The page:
What are Ole Miss’ chances of winning its NCAA appeal?

Published 6:00 am Monday, December 18, 2017

Ole Miss officially started the appeals process in its NCAA infractions case over the weekend, filing a written notice with college sports’ governing body of its intent to appeal the Committee on Infractions’ final ruling.

That ruling came Dec. 1, nearly two years after the school received its original Notice of Allegations, 10 months after it was issued an amended NOA that increased the number of alleged rules violations to 21 and 80 days after the school concluded its hearing with the Committee on Infractions. It included another bowl ban for the 2018 season and four years of probation running concurrent with the current probation period.

The additional postseason ban, which was tacked on to the school’s self-imposed ban for this season, is Ole Miss’ main contention with Chancellor Jeffrey Vitter calling the penalty “excessive” and that it “does not take into account the corrective actions that we have made in personnel, structure, policies and processes to address the issues.”

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So what are Ole Miss’ chances of winning its appeal? David Ridpath, an associate professor of sports administration at Ohio University and a former compliance officer, said that depends on what the school would consider a success.

“It’s pretty hard to come out and say that something found by the Committee on Infractions is not a violation by any stretch,” said Ridpath, who’s also president of the Drake Group, which “defends academic integrity in higher education from the corrosive aspects of commercialized college sports,” according to a mission statement on the group’s official website. “Procedural errors are pretty tough to prove. Most every appeal is trying to get penalties reduced. You’re not going to get the whole case overturned.”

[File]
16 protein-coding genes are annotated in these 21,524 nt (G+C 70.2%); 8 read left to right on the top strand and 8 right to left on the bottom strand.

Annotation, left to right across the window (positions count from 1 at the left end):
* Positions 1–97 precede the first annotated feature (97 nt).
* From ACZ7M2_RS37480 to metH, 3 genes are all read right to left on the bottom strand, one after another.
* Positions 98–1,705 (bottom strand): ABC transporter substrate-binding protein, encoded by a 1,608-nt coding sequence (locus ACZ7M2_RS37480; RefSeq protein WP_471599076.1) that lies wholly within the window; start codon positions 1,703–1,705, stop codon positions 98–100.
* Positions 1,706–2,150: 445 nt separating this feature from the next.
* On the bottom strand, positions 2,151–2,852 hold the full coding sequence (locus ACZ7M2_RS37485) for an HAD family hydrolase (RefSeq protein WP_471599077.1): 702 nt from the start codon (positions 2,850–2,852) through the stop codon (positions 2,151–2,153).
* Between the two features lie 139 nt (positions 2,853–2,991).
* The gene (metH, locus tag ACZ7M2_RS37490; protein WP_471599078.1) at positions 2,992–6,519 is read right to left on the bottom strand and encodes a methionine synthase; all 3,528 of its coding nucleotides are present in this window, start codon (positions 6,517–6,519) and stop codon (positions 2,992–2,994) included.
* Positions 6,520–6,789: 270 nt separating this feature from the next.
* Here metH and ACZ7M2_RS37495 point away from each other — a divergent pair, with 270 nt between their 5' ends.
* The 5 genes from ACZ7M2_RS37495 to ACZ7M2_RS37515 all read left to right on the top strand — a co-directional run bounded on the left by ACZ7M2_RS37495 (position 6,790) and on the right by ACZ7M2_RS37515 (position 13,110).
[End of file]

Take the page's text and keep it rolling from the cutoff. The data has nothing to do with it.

Schools can appeal penalties as well as findings, something Ole Miss plans to do. In addition to the multi-year bowl ban and a limit on unofficial recruiting visits, the school is also fighting the ruling that it lacked institutional control, one of 15 Level-I charges levied against Ole Miss.

Kansas City-based attorney Scott Tompsett, who has more than 20 years of experience representing institutions and coaches in NCAA infractions cases, said the COI’s decision in any case is given deference with high standards needing to be met in order to get a reversal. Making things trickier for Ole Miss is that schools can’t introduce evidence during their argument with the Infractions Appeals Committee that wasn’t part of their COI hearing.

You’re arguing based only on what the information presented to the Committee on Infractions was, so you don’t get to add new factual information or come up with new facts or new witnesses or anything like that,” said Tompsett, owner of Tompsett Collegiate Sports Law. “You just have to say, ‘Look, here’s what was argued with the Committee on Infractions and they got it wrong.’ And not that it was just a close call. It has to be clearly contrary to the evidence presented for getting a finding reversed or there has to be some procedural error. To get a penalty overturned or reduced, there has to be an abuse of discretion.”

Ole Miss believes the COI did that in assessing another bowl ban, said athletic director Ross Bjork, who called the committee’s decision an “excessive application of the penalty structure” for a Level I-standard case after the school self-imposed a bowl ban for this season. Ole Miss’ other self-imposed penalties included 11 scholarship reductions over a four-year period starting with the 2015-16 academic year (which was increased to 13 total scholarships over that period by the COI), recruiting restrictions for coaches found to have committed violations and three years of probation.

Ridpath, who served as the assistant athletic director for compliance and student services at Marshall University from 1997-2001, said he also found it “a little bit strange” that the COI handed down the recruiting penalty that it did, which would limit all football prospects to one unofficial visit to campus per academic year for the duration of Ole Miss’ probation. Ridpath said that specific punishment may be unprecedented.